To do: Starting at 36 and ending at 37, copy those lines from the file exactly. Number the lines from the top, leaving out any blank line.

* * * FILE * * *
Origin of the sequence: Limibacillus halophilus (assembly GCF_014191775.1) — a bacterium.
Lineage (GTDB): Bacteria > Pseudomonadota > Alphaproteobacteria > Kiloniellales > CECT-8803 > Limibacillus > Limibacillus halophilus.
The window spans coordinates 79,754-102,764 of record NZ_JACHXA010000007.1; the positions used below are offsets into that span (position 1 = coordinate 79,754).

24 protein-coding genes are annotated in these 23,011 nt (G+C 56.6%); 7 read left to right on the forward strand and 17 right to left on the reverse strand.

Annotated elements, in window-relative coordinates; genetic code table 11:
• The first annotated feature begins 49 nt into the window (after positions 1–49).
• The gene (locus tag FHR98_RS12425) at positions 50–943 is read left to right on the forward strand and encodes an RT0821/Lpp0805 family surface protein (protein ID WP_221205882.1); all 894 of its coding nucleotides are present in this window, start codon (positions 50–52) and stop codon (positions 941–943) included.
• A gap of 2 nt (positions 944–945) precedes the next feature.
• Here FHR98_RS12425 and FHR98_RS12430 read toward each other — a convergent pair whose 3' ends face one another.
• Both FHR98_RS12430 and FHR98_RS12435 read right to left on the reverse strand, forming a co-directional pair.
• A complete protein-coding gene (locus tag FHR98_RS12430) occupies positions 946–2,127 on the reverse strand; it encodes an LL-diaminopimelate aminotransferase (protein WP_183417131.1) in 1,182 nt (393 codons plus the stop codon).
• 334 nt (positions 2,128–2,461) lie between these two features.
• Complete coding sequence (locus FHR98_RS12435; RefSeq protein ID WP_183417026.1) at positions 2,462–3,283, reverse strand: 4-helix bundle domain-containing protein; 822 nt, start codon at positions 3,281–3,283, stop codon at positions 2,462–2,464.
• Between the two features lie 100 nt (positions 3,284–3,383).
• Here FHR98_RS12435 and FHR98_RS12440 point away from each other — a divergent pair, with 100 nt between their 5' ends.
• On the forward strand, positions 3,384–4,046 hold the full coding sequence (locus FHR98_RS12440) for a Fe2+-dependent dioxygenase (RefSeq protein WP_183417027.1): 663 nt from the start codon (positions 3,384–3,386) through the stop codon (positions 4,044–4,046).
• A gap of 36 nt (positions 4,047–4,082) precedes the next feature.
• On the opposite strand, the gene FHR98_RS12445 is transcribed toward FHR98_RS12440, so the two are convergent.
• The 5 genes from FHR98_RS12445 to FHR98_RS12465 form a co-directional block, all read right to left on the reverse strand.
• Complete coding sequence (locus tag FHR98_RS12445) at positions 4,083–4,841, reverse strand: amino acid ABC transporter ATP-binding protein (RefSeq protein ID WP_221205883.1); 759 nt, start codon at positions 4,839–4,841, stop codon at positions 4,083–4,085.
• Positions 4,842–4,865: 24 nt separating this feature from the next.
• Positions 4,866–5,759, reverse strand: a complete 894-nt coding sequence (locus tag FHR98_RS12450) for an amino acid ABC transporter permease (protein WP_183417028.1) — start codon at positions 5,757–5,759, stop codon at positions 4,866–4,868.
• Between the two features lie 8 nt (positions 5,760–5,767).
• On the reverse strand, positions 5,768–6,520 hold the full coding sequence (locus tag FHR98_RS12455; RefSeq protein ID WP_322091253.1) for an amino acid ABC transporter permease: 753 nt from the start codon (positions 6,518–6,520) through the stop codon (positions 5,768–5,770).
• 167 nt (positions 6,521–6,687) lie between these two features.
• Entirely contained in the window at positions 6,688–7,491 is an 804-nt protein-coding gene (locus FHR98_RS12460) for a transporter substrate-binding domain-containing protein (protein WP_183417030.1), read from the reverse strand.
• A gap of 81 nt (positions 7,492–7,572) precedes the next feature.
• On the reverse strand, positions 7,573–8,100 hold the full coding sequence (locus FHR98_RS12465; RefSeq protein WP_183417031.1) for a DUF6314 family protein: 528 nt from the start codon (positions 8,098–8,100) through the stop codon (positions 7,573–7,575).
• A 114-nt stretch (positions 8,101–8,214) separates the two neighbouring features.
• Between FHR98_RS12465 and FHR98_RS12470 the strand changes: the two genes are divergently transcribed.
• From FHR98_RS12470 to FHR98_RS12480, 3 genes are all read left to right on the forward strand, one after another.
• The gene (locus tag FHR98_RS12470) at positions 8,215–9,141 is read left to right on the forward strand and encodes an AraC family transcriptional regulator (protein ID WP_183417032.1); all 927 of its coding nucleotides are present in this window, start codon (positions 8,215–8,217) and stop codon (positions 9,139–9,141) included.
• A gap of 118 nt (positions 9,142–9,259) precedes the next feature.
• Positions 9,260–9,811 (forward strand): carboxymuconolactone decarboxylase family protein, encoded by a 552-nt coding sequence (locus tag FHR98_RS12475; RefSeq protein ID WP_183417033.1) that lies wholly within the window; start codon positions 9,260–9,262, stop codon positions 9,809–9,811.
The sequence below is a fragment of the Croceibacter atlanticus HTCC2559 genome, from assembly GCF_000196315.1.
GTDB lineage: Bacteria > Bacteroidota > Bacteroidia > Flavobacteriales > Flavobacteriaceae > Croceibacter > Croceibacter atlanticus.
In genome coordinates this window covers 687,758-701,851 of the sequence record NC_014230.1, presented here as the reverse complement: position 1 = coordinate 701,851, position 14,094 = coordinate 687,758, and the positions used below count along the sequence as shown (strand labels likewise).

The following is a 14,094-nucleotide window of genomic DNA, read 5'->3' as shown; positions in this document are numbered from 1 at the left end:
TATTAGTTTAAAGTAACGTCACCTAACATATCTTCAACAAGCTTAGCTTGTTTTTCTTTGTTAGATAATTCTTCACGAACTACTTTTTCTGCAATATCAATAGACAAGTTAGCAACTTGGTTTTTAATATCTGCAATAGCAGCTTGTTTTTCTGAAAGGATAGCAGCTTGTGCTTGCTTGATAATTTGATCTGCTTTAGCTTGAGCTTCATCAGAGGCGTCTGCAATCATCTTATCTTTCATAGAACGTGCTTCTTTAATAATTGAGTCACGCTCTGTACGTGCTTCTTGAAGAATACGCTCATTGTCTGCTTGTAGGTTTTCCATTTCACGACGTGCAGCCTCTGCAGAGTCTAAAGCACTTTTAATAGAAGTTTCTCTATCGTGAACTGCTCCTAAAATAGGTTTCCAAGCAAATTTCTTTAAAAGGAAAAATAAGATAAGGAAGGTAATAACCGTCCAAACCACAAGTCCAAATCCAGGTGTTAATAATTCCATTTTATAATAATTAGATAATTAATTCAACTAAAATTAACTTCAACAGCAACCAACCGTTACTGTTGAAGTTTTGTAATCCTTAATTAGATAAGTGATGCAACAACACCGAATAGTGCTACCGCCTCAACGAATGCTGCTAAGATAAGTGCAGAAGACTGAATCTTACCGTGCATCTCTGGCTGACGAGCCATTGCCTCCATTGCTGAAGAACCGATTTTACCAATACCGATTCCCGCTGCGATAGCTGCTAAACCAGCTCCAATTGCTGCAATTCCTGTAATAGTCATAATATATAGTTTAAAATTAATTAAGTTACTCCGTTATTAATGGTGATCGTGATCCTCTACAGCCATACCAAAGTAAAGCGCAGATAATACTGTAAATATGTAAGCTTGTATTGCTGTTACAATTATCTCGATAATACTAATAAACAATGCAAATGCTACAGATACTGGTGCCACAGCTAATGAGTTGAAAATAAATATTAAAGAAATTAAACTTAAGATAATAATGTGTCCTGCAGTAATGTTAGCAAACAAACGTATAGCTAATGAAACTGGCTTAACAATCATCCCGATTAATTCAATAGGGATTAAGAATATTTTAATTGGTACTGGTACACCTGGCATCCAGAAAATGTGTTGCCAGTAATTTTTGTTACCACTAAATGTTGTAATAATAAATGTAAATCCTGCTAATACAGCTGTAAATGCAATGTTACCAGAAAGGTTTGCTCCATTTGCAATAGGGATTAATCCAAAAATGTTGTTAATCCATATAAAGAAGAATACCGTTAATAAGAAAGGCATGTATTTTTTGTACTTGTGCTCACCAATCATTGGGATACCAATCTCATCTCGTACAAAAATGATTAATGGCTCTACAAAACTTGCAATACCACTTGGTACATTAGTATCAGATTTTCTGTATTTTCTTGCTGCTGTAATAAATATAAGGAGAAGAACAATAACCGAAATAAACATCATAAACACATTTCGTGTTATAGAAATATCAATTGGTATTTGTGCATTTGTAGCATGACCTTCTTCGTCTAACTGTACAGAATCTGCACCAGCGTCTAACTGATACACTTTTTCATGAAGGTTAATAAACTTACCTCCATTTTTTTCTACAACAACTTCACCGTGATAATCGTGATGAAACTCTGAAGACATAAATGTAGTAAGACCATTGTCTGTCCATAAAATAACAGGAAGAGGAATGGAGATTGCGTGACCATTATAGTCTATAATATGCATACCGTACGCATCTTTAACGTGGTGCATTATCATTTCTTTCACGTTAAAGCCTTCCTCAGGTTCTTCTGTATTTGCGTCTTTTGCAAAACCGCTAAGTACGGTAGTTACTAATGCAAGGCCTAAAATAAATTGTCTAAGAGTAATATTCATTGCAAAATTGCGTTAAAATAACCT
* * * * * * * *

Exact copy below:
GTDB lineage: Bacteria > Bacteroidota > Bacteroidia > Flavobacteriales > Flavobacteriaceae > Croceibacter > Croceibacter atlanticus.
In genome coordinates this window covers 687,758-701,851 of the sequence record NC_014230.1, presented here as the reverse complement: position 1 = coordinate 701,851, position 14,094 = coordinate 687,758, and the positions used below count along the sequence as shown (strand labels likewise).